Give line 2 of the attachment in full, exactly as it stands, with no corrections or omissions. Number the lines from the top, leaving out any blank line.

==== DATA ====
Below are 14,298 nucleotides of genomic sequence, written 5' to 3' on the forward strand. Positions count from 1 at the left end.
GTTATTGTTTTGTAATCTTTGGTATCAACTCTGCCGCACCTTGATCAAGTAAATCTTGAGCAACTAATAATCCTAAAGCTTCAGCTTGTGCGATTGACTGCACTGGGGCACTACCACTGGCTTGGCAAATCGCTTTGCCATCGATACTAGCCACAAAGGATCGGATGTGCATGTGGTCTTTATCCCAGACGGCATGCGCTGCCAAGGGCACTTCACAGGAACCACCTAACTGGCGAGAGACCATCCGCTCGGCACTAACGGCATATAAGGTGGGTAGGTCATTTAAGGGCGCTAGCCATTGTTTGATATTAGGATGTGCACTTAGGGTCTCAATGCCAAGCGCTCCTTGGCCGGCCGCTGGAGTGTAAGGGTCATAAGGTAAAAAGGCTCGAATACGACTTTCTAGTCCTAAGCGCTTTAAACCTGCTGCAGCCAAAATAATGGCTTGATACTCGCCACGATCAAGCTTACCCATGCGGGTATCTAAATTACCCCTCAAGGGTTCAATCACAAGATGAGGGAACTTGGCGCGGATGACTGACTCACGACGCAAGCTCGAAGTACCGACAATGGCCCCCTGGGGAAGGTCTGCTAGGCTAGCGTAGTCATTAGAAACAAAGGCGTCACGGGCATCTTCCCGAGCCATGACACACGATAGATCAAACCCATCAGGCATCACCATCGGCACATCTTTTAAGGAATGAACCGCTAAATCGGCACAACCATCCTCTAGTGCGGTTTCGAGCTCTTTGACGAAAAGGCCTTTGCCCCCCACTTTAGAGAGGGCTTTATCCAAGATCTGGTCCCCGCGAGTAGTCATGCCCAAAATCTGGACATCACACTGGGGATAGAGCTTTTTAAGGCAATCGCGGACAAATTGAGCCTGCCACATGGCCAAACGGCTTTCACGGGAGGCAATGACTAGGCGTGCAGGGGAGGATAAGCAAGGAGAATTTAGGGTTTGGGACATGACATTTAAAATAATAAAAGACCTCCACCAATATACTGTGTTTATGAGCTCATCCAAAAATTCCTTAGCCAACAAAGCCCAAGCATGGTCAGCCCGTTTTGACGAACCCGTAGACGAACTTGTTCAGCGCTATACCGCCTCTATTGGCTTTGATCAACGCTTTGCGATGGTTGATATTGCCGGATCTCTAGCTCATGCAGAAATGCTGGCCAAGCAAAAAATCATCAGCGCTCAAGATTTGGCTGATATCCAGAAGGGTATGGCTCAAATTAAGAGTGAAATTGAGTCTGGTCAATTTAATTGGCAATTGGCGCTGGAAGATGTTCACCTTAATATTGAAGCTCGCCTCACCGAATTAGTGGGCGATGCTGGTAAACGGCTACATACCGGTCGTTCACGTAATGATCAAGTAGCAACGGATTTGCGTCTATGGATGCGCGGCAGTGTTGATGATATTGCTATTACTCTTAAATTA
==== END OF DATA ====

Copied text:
GTTATTGTTTTGTAATCTTTGGTATCAACTCTGCCGCACCTTGATCAAGTAAATCTTGAGCAACTAATAATCCTAAAGCTTCAGCTTGTGCGATTGACTGCACTGGGGCACTACCACTGGCTTGGCAAATCGCTTTGCCATCGATACTAGCCACAAAGGATCGGATGTGCATGTGGTCTTTATCCCAGACGGCATGCGCTGCCAAGGGCACTTCACAGGAACCACCTAACTGGCGAGAGACCATCCGCTCGGCACTAACGGCATATAAGGTGGGTAGGTCATTTAAGGGCGCTAGCCATTGTTTGATATTAGGATGTGCACTTAGGGTCTCAATGCCAAGCGCTCCTTGGCCGGCCGCTGGAGTGTAAGGGTCATAAGGTAAAAAGGCTCGAATACGACTTTCTAGTCCTAAGCGCTTTAAACCTGCTGCAGCCAAAATAATGGCTTGATACTCGCCACGATCAAGCTTACCCATGCGGGTATCTAAATTACCCCTCAAGGGTTCAATCACAAGATGAGGGAACTTGGCGCGGATGACTGACTCACGACGCAAGCTCGAAGTACCGACAATGGCCCCCTGGGGAAGGTCTGCTAGGCTAGCGTAGTCATTAGAAACAAAGGCGTCACGGGCATCTTCCCGAGCCATGACACACGATAGATCAAACCCATCAGGCATCACCATCGGCACATCTTTTAAGGAATGAACCGCTAAATCGGCACAACCATCCTCTAGTGCGGTTTCGAGCTCTTTGACGAAAAGGCCTTTGCCCCCCACTTTAGAGAGGGCTTTATCCAAGATCTGGTCCCCGCGAGTAGTCATGCCCAAAATCTGGACATCACACTGGGGATAGAGCTTTTTAAGGCAATCGCGGACAAATTGAGCCTGCCACATGGCCAAACGGCTTTCACGGGAGGCAATGACTAGGCGTGCAGGGGAGGATAAGCAAGGAGAATTTAGGGTTTGGGACATGACATTTAAAATAATAAAAGACCTCCACCAATATACTGTGTTTATGAGCTCATCCAAAAATTCCTTAGCCAACAAAGCCCAAGCATGGTCAGCCCGTTTTGACGAACCCGTAGACGAACTTGTTCAGCGCTATACCGCCTCTATTGGCTTTGATCAACGCTTTGCGATGGTTGATATTGCCGGATCTCTAGCTCATGCAGAAATGCTGGCCAAGCAAAAAATCATCAGCGCTCAAGATTTGGCTGATATCCAGAAGGGTATGGCTCAAATTAAGAGTGAAATTGAGTCTGGTCAATTTAATTGGCAATTGGCGCTGGAAGATGTTCACCTTAATATTGAAGCTCGCCTCACCGAATTAGTGGGCGATGCTGGTAAACGGCTACATACCGGTCGTTCACGTAATGATCAAGTAGCAACGGATTTGCGTCTATGGATGCGCGGCAGTGTTGATGATATTGCTATTACTCTTAAATTA